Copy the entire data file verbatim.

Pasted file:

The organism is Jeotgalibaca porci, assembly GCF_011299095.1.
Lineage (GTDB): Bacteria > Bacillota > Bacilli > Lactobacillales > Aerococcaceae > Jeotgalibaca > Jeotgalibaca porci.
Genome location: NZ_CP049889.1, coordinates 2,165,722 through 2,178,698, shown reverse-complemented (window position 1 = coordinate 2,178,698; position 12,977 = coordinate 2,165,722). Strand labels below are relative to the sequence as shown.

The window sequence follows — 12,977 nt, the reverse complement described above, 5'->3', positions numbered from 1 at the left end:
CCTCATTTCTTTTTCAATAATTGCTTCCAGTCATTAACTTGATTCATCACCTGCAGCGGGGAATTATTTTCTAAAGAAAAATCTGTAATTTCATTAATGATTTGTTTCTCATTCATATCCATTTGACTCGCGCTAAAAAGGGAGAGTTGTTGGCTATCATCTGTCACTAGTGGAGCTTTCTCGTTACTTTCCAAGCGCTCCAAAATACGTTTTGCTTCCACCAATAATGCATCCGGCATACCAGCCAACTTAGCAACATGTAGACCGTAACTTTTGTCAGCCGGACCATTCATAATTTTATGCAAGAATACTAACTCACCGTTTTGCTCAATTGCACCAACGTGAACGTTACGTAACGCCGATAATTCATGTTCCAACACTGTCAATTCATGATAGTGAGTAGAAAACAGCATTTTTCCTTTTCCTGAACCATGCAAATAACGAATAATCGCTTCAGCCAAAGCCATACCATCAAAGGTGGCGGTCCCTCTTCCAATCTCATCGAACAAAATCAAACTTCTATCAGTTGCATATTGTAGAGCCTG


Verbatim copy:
The organism is Jeotgalibaca porci, assembly GCF_011299095.1.
Lineage (GTDB): Bacteria > Bacillota > Bacilli > Lactobacillales > Aerococcaceae > Jeotgalibaca > Jeotgalibaca porci.
Genome location: NZ_CP049889.1, coordinates 2,165,722 through 2,178,698, shown reverse-complemented (window position 1 = coordinate 2,178,698; position 12,977 = coordinate 2,165,722). Strand labels below are relative to the sequence as shown.

The window sequence follows — 12,977 nt, the reverse complement described above, 5'->3', positions numbered from 1 at the left end:
CCTCATTTCTTTTTCAATAATTGCTTCCAGTCATTAACTTGATTCATCACCTGCAGCGGGGAATTATTTTCTAAAGAAAAATCTGTAATTTCATTAATGATTTGTTTCTCATTCATATCCATTTGACTCGCGCTAAAAAGGGAGAGTTGTTGGCTATCATCTGTCACTAGTGGAGCTTTCTCGTTACTTTCCAAGCGCTCCAAAATACGTTTTGCTTCCACCAATAATGCATCCGGCATACCAGCCAACTTAGCAACATGTAGACCGTAACTTTTGTCAGCCGGACCATTCATAATTTTATGCAAGAATACTAACTCACCGTTTTGCTCAATTGCACCAACGTGAACGTTACGTAACGCCGATAATTCATGTTCCAACACTGTCAATTCATGATAGTGAGTAGAAAACAGCATTTTTCCTTTTCCTGAACCATGCAAATAACGAATAATCGCTTCAGCCAAAGCCATACCATCAAAGGTGGCGGTCCCTCTTCCAATCTCATCGAACAAAATCAAACTTCTATCAGTTGCATATTGTAGAGCCTG